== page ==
‘Compared to you, we are squeaky clean’: Putin blames West for betraying promises to Moscow and launching ‘new Cold War’
In particular, Putin chided the US for pulling out of the Intermediate-Range Nuclear Forces and Open Skies treaties, which Russia is still a part of, and reeled off the names of the five countries that spend more money on their military than Moscow.
The president also noted how the New Strategic Arms Reduction Treaty is soon to expire, due to Washington’s lack of willingness to agree to prolong it, and called the US “aggressive” for its vast numbers of military bases around the world.
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The comments came in response to a question from Steve Rosenberg, a correspondent from British state broadcaster the BBC, who had asked the president whether Russia was “squeaky clean,” or deserved to shoulder some responsibility for helping to ignite a new “new Cold War.” In particular, the journalist mentioned the 2018 Skripal poisoning in Salisbury. Putin cited NATO having broken its promise not to expand eastward as an example of what Moscow perceives as dishonest dealing by Western states.
“I believe I am personally responsible for the wellbeing of the Russian people, and I will do anything and everything in my power to protect their interests,” he said. “For example, look at what happened in Crimea. I did what I did because the Russian people decided it through democratic means.”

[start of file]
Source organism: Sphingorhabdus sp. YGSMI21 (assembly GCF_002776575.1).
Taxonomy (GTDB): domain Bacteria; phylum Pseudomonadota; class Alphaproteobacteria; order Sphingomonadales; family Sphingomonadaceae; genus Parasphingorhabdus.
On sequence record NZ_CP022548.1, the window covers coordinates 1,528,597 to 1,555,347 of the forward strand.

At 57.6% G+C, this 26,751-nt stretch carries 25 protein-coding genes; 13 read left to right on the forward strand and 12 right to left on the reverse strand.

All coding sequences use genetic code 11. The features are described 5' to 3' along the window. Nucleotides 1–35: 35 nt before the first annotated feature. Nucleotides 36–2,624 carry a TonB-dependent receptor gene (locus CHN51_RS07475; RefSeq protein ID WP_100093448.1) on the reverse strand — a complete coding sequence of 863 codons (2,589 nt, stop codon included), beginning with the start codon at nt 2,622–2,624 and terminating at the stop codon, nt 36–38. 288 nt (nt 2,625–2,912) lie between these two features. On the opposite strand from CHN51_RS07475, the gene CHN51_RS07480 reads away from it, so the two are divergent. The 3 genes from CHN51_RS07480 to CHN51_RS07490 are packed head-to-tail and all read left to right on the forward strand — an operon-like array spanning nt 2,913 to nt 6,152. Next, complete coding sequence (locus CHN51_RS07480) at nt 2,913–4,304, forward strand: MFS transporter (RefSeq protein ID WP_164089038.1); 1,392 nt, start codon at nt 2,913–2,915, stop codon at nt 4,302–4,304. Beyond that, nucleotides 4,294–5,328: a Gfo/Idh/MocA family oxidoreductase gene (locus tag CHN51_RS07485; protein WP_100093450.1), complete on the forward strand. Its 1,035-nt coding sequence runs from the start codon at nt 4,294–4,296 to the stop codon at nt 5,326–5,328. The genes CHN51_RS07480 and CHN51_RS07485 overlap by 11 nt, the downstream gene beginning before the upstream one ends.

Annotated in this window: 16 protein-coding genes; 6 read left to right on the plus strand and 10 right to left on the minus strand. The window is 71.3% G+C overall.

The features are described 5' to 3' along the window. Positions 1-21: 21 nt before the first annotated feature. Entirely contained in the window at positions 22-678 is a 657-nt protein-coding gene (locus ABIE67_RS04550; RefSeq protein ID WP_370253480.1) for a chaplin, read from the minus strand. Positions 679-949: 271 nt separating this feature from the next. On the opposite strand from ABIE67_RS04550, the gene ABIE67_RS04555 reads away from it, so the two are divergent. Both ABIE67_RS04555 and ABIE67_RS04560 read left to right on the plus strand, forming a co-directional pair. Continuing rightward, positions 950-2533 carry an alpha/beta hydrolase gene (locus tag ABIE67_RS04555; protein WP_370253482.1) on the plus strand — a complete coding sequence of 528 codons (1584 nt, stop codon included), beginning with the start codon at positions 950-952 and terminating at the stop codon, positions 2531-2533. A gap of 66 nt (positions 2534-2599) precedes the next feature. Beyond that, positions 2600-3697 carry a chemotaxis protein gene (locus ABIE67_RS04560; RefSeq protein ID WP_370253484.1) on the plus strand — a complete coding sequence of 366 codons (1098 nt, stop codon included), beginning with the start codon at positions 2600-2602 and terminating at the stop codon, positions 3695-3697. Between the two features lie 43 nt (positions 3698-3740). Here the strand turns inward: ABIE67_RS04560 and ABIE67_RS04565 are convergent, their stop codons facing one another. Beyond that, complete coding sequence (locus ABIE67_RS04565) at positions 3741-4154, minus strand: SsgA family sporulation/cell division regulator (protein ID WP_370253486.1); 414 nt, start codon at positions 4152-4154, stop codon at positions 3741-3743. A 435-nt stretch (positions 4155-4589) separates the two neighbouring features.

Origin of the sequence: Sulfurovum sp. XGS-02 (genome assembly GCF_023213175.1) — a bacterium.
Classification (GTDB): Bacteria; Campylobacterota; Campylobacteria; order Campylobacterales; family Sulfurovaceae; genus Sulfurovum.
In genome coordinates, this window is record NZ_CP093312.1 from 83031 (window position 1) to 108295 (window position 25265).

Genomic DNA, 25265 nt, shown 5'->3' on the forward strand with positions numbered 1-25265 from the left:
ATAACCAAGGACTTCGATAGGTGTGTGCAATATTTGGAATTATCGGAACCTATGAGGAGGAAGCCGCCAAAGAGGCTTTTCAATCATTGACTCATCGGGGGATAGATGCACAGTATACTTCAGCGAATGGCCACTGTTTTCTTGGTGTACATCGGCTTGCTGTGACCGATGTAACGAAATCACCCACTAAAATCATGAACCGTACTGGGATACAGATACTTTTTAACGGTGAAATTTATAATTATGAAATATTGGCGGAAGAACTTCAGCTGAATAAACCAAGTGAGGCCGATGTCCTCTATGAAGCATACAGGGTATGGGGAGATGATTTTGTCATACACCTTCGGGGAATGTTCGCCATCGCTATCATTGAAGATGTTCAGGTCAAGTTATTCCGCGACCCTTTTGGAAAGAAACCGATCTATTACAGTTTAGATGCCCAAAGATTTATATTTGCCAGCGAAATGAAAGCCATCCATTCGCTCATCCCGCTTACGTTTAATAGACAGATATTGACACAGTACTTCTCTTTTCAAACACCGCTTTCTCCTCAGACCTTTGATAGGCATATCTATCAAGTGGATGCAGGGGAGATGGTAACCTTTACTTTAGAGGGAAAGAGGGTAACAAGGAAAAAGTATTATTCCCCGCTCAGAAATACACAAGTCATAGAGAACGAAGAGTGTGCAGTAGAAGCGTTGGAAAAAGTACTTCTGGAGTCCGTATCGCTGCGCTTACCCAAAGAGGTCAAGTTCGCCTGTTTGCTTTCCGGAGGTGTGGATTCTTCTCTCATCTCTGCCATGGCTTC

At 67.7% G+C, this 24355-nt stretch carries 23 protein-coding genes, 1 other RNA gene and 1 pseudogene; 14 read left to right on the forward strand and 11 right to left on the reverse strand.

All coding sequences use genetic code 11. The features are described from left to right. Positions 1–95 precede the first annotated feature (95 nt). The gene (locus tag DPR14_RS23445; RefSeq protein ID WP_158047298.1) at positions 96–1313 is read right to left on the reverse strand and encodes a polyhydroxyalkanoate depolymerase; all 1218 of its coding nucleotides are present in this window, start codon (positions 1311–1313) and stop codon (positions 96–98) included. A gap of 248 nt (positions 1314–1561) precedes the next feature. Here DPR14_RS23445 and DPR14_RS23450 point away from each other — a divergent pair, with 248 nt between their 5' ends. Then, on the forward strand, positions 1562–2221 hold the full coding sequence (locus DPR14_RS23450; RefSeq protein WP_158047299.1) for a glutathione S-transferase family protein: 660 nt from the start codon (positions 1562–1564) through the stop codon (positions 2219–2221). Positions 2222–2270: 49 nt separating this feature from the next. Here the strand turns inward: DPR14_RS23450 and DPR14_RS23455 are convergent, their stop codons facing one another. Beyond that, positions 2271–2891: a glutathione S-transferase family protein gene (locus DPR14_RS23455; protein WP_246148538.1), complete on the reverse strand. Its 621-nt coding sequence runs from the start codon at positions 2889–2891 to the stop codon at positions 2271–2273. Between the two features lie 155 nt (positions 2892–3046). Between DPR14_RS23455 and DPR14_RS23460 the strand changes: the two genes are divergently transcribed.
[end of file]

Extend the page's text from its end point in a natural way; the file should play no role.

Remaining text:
Putin went on to ask why Western countries had imposed sanctions on the citizens of Crimea after the “annexation,” asking how the residents themselves were responsible.
“Compared to you, yes, we are squeaky clean,” Putin remarked. “We agreed to free those countries and peoples who wanted to develop independently from Soviet dictatorship. We have heard your assurances that NATO will not expand eastward. But you didn’t keep your promises. You are smart people. Why do you think we are idiots?”
Rosenberg’s question also included a point about the investigation into the alleged poisoning of Alexey Navalny, ending in an uncharacteristic back-and-forth between the president and a journalist.
“Speaking about the attempt on the life of the famous blogger … we are ready to investigate,” Putin said. “No information has been given to us … why, is it [not available]?”
“Are you asking me?” replied Rosenberg, visibly taken aback. “I’m a journalist. I’m asking you a question.”
“I’m sorry, I will continue to answer your question – it just seemed that the question I asked also requires answering.”
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